Most people are aware that doing activities like reading, working on puzzles and even playing a musical instrument can stimulate your brain and help you perform better mentally. But did you know dancing has been shown to have a positive effect on cognitive functions too?
Not only is dancing good for your health, a great way to meet people, and a whole lot of fun, but a study published in the New England Journal of Medicine shows that dancing can also help make you smarter! Now, that’s something to tap your feet to!
Want to put this to the test and give dancing a try?
The study followed senior citizens over age 75 who had not yet developed signs of dementia. They surveyed their leisure activities and mental health for 20 years to see which activities had the most influence on their cognitive abilities.
Study participants who had higher levels of leisure activities such as dancing had a lower risk of dementia. In fact, compared to other activities including bicycling, reading, swimming, playing golf and doing brain puzzles, regular dancing reduced the risk of dementia more than any other activity.
- Reading – 35% reduced risk
- Bicycling and swimming – 0%
- Doing crossword puzzles at least four days a week – 47% reduced risk
- Playing golf – 0%
- Dancing frequently – 76% reduced risk. The greatest risk reduction of any activity studied.
Dancing incorporates complex movements and motor learning, creative expression and interpersonal communication. Dancing activates many areas of the brain, including those not typically involved in movement.
Areas of the brain that are most affected by aging can be stimulated and rewired to stay alert and functioning properly. Trying new things like dancing, creates new pathways in the brain and helps improve mental capabilities.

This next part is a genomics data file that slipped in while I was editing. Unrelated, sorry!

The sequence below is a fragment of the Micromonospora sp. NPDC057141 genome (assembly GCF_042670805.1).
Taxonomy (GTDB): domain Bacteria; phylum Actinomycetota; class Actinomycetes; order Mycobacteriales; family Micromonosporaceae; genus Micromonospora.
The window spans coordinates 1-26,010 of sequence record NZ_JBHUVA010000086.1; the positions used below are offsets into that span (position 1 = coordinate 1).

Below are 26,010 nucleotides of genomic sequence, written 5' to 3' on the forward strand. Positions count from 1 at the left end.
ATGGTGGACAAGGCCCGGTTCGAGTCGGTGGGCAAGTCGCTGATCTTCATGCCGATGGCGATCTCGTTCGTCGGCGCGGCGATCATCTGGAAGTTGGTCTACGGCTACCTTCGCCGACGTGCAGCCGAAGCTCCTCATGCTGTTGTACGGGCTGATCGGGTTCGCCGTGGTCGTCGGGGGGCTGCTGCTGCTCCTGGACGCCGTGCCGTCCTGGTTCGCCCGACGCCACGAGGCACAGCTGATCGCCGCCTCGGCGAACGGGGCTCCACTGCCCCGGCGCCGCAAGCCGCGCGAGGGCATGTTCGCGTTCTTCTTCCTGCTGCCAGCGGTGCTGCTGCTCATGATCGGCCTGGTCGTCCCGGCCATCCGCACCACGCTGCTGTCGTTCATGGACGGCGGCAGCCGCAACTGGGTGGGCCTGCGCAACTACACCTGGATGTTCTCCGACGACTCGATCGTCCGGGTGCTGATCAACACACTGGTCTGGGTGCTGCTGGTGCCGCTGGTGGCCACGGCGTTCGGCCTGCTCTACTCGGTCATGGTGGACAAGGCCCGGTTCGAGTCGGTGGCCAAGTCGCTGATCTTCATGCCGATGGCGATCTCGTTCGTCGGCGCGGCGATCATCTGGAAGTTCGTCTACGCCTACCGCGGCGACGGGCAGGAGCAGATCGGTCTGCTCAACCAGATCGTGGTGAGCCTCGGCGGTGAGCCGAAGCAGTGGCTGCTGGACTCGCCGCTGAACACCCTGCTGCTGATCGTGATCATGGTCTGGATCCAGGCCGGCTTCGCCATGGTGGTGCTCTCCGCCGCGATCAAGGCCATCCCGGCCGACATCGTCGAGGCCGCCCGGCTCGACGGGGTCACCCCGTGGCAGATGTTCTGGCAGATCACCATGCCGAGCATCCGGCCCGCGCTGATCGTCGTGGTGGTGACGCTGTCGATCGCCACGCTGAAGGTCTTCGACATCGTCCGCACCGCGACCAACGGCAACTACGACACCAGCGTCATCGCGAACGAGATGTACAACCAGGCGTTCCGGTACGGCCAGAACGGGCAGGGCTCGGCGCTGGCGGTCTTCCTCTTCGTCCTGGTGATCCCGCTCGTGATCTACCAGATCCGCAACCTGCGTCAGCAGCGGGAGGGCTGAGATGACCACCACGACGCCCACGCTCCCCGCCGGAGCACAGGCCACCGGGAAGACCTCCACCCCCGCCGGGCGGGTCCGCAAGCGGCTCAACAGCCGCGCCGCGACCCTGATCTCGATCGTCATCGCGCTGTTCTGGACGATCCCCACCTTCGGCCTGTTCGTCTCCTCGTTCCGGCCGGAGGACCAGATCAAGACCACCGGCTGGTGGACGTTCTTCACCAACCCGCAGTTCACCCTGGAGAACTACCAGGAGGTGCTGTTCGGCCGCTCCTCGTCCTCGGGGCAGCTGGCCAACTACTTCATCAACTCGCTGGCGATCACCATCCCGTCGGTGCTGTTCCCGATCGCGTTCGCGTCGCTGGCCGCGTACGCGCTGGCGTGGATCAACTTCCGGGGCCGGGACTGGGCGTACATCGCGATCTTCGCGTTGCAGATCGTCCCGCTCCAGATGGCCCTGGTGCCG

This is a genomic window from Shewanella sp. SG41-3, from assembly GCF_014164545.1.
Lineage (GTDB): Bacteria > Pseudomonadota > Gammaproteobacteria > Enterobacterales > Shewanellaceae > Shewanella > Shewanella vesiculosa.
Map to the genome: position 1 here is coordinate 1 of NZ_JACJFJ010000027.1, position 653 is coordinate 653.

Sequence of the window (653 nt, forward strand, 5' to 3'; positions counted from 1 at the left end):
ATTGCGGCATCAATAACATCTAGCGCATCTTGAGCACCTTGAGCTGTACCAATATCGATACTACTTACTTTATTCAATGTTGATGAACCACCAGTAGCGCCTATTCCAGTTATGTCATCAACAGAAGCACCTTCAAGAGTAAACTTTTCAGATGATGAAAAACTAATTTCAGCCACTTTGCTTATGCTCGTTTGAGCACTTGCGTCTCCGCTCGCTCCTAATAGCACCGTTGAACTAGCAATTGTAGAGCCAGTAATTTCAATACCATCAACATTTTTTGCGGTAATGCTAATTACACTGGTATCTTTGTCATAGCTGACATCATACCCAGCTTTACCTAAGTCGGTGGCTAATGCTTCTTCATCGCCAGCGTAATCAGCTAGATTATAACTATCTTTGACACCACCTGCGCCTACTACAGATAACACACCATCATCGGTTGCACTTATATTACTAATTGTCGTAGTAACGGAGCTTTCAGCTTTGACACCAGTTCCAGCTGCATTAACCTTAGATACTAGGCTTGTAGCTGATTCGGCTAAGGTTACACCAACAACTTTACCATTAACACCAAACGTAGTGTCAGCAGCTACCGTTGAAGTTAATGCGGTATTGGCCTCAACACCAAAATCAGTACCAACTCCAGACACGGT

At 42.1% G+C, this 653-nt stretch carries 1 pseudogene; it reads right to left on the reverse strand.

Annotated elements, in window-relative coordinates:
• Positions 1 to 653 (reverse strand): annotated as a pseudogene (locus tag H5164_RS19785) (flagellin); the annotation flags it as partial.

If you keep many brain pathways active while simultaneously generating new ones, you help maintain your brain’s health and fitness. Dancing requires you to constantly learn new steps, engaging your brain and helping to rewire it.
Dancers also need to recognize patterns and think about what their next move will be. One of the reasons dancing helps improve cognitive abilities is that dancers are required to make many split-second decisions, causing people to use their critical thinking skills frequently and repeatedly.
In partner dancing, dancers respond to one another with strategies and gestures. Through this, even more areas of the brain are utilized for visual processing and planning and decision making.
The benefits of learning new steps as well as studying patterns is good for developing minds, adult minds, and even minds at risk of decline! Students at Arthur Murray routinely tell us that they feel more sharp and on-task than they had in their pre-dancing lives.
In addition to making your brain work, dancers frequently report reduced stress and depression and increased energy. Dancing helps you get exercise, makes you more confident and helps you look and feel younger—both physically and mentally.
Not only can dancing help ward off diseases such as Alzheimer’s and dementia, but it is an activity that is good for your health in every way possible! Dancing works your body, your brain, and improves your social life. Ultimately, dancing helps you become the best version of yourself possible! And who doesn’t want that?